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Looking Ahead: The Program

We end our look forward to next season with a brief article about what this season will mean to the Xavier program.

Coach Mack knows his margin for error could be thin this year.
Coach Mack knows his margin for error could be thin this year.
Michael Hickey

Over the beginning of this week, we took a look at the upcoming season for the players on Xavier's roster. The guards were examined on Monday, and the big men came under the microscope on Tuesday. Today, we'll be looking at the program as a whole as it rolls into the 2013-2014 campaign.

What better place to begin than the man at the helm of the ship? Coach Mack took over for Sean Miller after the latter defected to Arizona and promptly piloted Xavier to two Sweet Sixteens in three years. This season was something of a downer for Mack, as the team missed the postseason entirely for the first time since Miller's first year. While some of that was beyond the scope of Mack's control, the man in charge is going to take a bit of flak when the year doesn't go well. Coach Mack was no exception.

This year is probably pivotal for Mack. For the first time in his tenure, he will have all of his own players on the roster. While that is often a place where a coach can really step up - assuming he is sharp enough to recruit players who fit his style - it's a double-edged sword for Mack when one considers the quality of the players that he inherited. Losing Dez Wells hurt the program, but Coach Mack has still assembled a talented roster, and it will be up to him to forge those players into a cohesive and effective unit.

Mack's ability to do that may go a long way towards determining how settled he is in his job going forward. It doesn't take too many 17-win seasons to go from being one of the hottest names on the market to being on the hot seat. It's proving time for Coach Mack this season: time to prove last year was a fluke, time to prove he can consistently recruit at a high level, time to prove he can manage personalities on a roster, and time to prove that Xavier is back to being among the perennial contenders on a national level.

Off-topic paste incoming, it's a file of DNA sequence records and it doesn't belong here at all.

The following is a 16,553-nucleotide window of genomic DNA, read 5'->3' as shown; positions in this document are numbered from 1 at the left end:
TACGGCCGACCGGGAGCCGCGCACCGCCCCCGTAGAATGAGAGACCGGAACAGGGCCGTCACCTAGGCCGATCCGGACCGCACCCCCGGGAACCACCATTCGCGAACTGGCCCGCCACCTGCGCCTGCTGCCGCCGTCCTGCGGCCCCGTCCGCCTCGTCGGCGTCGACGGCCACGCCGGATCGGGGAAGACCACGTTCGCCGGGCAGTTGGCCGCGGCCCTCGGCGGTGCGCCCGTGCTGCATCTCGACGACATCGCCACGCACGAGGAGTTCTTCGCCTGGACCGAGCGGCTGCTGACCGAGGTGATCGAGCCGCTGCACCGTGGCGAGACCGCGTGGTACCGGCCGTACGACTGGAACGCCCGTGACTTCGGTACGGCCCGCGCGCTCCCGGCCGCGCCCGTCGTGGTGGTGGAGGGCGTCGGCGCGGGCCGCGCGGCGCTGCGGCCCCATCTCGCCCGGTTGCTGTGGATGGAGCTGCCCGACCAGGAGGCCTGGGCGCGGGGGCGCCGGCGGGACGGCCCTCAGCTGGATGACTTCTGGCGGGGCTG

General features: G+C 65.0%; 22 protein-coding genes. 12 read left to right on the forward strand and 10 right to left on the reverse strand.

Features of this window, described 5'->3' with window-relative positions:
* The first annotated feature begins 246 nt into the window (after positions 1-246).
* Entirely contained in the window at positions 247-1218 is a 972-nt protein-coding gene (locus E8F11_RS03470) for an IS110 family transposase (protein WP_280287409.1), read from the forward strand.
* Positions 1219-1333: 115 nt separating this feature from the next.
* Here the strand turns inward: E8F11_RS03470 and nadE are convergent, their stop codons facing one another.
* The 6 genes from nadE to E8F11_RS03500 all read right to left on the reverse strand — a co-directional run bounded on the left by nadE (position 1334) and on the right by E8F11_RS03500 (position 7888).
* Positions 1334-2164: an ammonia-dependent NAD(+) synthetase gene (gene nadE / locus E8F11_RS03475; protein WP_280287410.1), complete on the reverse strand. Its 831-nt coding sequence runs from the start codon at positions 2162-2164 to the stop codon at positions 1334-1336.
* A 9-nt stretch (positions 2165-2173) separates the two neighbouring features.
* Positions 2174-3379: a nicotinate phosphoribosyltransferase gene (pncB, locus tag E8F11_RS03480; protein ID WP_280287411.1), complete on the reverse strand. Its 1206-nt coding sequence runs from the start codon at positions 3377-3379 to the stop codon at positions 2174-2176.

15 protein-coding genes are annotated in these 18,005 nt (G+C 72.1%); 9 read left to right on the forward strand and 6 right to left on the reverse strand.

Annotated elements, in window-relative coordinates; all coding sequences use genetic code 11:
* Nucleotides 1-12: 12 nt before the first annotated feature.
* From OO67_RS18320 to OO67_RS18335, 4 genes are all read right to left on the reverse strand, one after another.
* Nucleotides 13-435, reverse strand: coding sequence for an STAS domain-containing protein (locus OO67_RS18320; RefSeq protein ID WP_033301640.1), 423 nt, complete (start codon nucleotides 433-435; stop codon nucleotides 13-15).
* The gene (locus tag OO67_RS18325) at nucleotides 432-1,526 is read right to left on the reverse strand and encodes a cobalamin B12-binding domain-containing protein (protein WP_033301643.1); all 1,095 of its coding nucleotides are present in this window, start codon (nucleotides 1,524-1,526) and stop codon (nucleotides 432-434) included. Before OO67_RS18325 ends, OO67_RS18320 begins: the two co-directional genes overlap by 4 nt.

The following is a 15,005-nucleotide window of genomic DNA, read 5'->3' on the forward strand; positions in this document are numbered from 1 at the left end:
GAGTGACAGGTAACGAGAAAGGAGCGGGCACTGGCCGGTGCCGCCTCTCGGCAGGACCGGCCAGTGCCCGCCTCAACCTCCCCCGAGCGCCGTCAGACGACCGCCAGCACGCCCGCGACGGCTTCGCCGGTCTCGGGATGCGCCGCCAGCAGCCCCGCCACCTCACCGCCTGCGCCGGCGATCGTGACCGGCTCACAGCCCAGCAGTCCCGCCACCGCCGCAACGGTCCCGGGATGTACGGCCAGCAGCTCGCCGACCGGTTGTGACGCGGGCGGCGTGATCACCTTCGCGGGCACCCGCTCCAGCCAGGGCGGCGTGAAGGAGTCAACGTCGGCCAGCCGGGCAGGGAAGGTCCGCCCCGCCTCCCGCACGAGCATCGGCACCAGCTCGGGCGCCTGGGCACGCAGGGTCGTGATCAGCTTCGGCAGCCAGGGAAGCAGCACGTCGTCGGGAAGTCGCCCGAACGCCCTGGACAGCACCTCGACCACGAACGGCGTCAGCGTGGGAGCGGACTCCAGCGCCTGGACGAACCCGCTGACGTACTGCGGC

This is also a big year for the program as a whole. After years of being one of the princes among mid-majors, Xavier has stepped up and joined a major conference. ESPN has downplayed the value of the current form of the Big East for reasons that have nothing to do with the quality of the basketball that will be played there, but there aren't going to be many easy games in the conference for Xavier. The days of penciling RPI killing Ws over the likes of Fordham are over; the Muskies have joined the big time.

For Mack and Xavier, this will be the start of one of two possible cycles. Either X will establish itself as a top player in the new league, playing and winning nationally televised games from the Atlantic seaboard to the Mississippi and reaping the benefits of the increased recruiting profile that comes with it, or they will stumble out of the blocks, setting the stage for the talking heads in the media to - rightly or wrongly - point out that the Big East is treating the program a lot more roughly than the A-10. As Xavier fans, we've been waiting for the program to get its due. There's never been a bigger opportunity to make that happen than the one the team faces right now.